In its continuing effort to maintain the City’s existing rental housing stock and rent-controlled units in particular, the San Francisco Board of Supervisors passed new legislation this week that tightly regulates buyout agreements between landlords and tenants. When a landlord wants to vacate a rental unit without a cause recognized by the Residential Rent Stabilization and Arbitration Ordinance (the “Rent Ordinance”), the landlord may negotiate a “buyout” agreement with the tenant, whereby the landlord pays the tenant a lump sum in exchange for the tenant voluntarily vacating the rental unit. Until now, such buyout agreements were unregulated by the Rent Ordinance-presumably because they involve a voluntary negotiation and agreement between a landlord and tenant.
Under the new legislation, such buyout agreements are subject to strict regulation under the Rent Ordinance. Prior to commencing a buyout negotiation, a landlord must now disclose to the tenant that the tenant (1) has a right not to enter into a buyout agreement, (2) may consult an attorney or the San Francisco Rent Board, and (3) may rescind a buyout agreement for up to 45 days after full execution of the agreement. Failure to provide the required disclosure may result in civil actions against a landlord for actual damages and civil penalties, which civil actions may be filed not just by the tenant, but also by the City Attorney or a tenant rights group. Landlords must also file with the Rent Board copies of executed buyout agreements so that the Rent Board may compile the agreements into a searchable database accessible to the public and provide annual reports to the Board of Supervisors regarding tenant buyouts. Strict timeframes apply to the required filings. The public will now have access to information about the number, location, and terms of buyout agreements in the City that was otherwise not disclosed to the public prior to the new legislation.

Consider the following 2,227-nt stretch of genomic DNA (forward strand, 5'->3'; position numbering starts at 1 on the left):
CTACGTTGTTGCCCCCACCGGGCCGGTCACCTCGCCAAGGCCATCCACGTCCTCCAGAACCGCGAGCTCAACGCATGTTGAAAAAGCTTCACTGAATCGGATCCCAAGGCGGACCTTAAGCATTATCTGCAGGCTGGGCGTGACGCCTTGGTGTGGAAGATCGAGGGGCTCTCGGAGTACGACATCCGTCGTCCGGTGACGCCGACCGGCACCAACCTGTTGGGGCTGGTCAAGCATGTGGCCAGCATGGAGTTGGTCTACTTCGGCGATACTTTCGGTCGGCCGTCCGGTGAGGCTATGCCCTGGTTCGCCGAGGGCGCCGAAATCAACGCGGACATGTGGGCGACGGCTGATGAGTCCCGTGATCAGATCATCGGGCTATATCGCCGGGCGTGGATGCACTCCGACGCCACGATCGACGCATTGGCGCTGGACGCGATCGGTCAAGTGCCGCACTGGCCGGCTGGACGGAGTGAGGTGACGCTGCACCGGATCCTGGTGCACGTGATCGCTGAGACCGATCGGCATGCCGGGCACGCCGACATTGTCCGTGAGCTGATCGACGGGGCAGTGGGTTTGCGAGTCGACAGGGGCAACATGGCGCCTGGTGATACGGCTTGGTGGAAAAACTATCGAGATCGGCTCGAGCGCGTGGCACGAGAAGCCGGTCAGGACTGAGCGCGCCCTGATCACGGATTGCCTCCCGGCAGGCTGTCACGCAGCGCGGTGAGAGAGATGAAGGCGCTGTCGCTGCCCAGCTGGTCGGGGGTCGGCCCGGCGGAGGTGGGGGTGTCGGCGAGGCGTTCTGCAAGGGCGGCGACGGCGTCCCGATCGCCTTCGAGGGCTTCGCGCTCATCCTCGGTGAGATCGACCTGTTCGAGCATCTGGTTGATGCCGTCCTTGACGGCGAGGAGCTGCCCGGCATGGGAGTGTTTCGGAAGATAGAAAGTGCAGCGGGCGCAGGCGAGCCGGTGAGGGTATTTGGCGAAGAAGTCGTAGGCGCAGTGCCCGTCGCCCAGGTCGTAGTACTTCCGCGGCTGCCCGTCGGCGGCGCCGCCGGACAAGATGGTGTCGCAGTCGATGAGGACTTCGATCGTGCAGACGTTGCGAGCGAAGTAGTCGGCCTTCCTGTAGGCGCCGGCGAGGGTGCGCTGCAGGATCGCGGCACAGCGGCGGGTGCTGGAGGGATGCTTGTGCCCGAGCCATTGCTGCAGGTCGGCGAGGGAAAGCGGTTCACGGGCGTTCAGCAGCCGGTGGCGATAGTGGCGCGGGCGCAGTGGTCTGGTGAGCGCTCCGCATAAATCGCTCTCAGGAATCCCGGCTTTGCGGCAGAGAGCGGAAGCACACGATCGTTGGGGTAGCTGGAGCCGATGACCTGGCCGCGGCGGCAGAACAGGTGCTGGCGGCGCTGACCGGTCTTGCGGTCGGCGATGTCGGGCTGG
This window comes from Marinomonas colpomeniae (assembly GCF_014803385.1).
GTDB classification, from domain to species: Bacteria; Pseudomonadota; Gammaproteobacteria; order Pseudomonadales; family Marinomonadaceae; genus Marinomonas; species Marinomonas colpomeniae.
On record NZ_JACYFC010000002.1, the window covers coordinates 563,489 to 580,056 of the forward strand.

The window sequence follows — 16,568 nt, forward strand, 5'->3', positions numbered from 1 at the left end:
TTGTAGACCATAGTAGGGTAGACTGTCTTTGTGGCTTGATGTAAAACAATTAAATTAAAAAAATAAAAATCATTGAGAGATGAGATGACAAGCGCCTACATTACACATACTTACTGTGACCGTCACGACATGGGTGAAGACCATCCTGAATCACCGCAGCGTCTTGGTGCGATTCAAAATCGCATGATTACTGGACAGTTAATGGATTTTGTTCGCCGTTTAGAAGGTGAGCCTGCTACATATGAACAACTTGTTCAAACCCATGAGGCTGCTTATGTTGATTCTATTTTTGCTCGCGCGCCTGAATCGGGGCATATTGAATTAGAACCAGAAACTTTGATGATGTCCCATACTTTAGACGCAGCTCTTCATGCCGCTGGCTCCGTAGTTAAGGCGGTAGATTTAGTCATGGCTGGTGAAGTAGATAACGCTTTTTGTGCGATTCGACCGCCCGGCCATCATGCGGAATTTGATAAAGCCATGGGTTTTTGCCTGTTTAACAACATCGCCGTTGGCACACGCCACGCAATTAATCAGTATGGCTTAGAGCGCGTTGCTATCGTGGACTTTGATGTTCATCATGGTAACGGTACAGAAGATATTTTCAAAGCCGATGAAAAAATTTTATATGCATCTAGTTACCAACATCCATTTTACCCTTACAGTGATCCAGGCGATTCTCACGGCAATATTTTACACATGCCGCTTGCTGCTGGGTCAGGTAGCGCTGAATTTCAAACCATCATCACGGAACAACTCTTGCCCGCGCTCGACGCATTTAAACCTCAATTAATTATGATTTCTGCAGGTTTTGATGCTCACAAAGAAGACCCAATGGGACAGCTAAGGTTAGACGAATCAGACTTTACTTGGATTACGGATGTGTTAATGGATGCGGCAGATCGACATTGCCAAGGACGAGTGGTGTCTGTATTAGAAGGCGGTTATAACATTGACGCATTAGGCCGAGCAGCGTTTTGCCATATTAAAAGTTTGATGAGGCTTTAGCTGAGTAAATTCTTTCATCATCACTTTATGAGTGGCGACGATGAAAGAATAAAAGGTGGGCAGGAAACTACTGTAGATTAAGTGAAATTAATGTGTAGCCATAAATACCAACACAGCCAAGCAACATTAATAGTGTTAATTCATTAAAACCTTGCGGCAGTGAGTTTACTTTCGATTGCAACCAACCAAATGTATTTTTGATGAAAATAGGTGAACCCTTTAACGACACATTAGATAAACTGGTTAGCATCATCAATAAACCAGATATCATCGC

The new legislation also amends the San Francisco Subdivision Code to restrict or prohibit buildings from entering the condominium conversion lottery if owners have entered into certain buyout agreements. Prior to the new legislation, landlords could vacate rental units using tenant buyout agreements with no impact on condominium conversion of the building. Because a tenant buyout is not a regulated no-fault eviction, there was no restriction on conversion in a building in which buyouts had occurred. Under the new legislation, an owner is prohibited from converting a building into condominiums where seniors, disabled, or catastrophically ill tenants have vacated a unit under a buyout agreement after October 31, 2014, or where two or more tenants entered into a buyout agreement after October 31, 2014 and within 10 years prior to submittal of a condominium conversion application. These new rules are in addition to existing provisions of the Subdivision Code that restrict conversions of buildings where certain evictions have occurred.
The new legislation does not prohibit tenant buyout agreements. It adds new restrictions to buyouts that were previously unregulated. Except with respect to condominium conversions, the new regulations are largely procedural in nature. So long as a landlord follows the rules closely, tenant buyouts remain an option for a landlord wishing to vacate a unit or building.
The issues discussed in this update are not intended to be legal advice and no attorney-client relationship is established with the recipient. Readers should consult with legal counsel before relying on any of the information contained herein. Reuben, Junius & Rose, LLP is a full service real estate law firm. We specialize in land use, development and entitlement law. We also provide a wide range of transactional services, including leasing, acquisitions and sales, formation of limited liability companies and other entities, lending/workout assistance, subdivision and condominium work.